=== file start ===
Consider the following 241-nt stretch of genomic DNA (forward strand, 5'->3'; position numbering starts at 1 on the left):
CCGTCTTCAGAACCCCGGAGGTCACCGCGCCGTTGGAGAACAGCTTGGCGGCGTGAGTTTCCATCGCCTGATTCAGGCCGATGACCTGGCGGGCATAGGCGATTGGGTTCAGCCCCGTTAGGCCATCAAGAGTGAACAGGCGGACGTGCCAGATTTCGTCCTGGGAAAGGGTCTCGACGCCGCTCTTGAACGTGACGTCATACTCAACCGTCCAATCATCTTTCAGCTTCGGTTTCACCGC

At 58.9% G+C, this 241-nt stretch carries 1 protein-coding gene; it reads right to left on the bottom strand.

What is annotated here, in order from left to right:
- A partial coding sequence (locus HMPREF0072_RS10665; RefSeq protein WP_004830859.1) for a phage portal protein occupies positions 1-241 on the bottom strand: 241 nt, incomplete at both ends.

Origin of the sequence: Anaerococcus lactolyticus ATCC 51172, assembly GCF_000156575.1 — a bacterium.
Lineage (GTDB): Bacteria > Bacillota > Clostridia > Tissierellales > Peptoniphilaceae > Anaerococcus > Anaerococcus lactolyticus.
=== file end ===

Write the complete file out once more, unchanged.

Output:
Consider the following 241-nt stretch of genomic DNA (forward strand, 5'->3'; position numbering starts at 1 on the left):
CCGTCTTCAGAACCCCGGAGGTCACCGCGCCGTTGGAGAACAGCTTGGCGGCGTGAGTTTCCATCGCCTGATTCAGGCCGATGACCTGGCGGGCATAGGCGATTGGGTTCAGCCCCGTTAGGCCATCAAGAGTGAACAGGCGGACGTGCCAGATTTCGTCCTGGGAAAGGGTCTCGACGCCGCTCTTGAACGTGACGTCATACTCAACCGTCCAATCATCTTTCAGCTTCGGTTTCACCGC

At 58.9% G+C, this 241-nt stretch carries 1 protein-coding gene; it reads right to left on the bottom strand.

What is annotated here, in order from left to right:
- A partial coding sequence (locus HMPREF0072_RS10665; RefSeq protein WP_004830859.1) for a phage portal protein occupies positions 1-241 on the bottom strand: 241 nt, incomplete at both ends.

Origin of the sequence: Anaerococcus lactolyticus ATCC 51172, assembly GCF_000156575.1 — a bacterium.
Lineage (GTDB): Bacteria > Bacillota > Clostridia > Tissierellales > Peptoniphilaceae > Anaerococcus > Anaerococcus lactolyticus.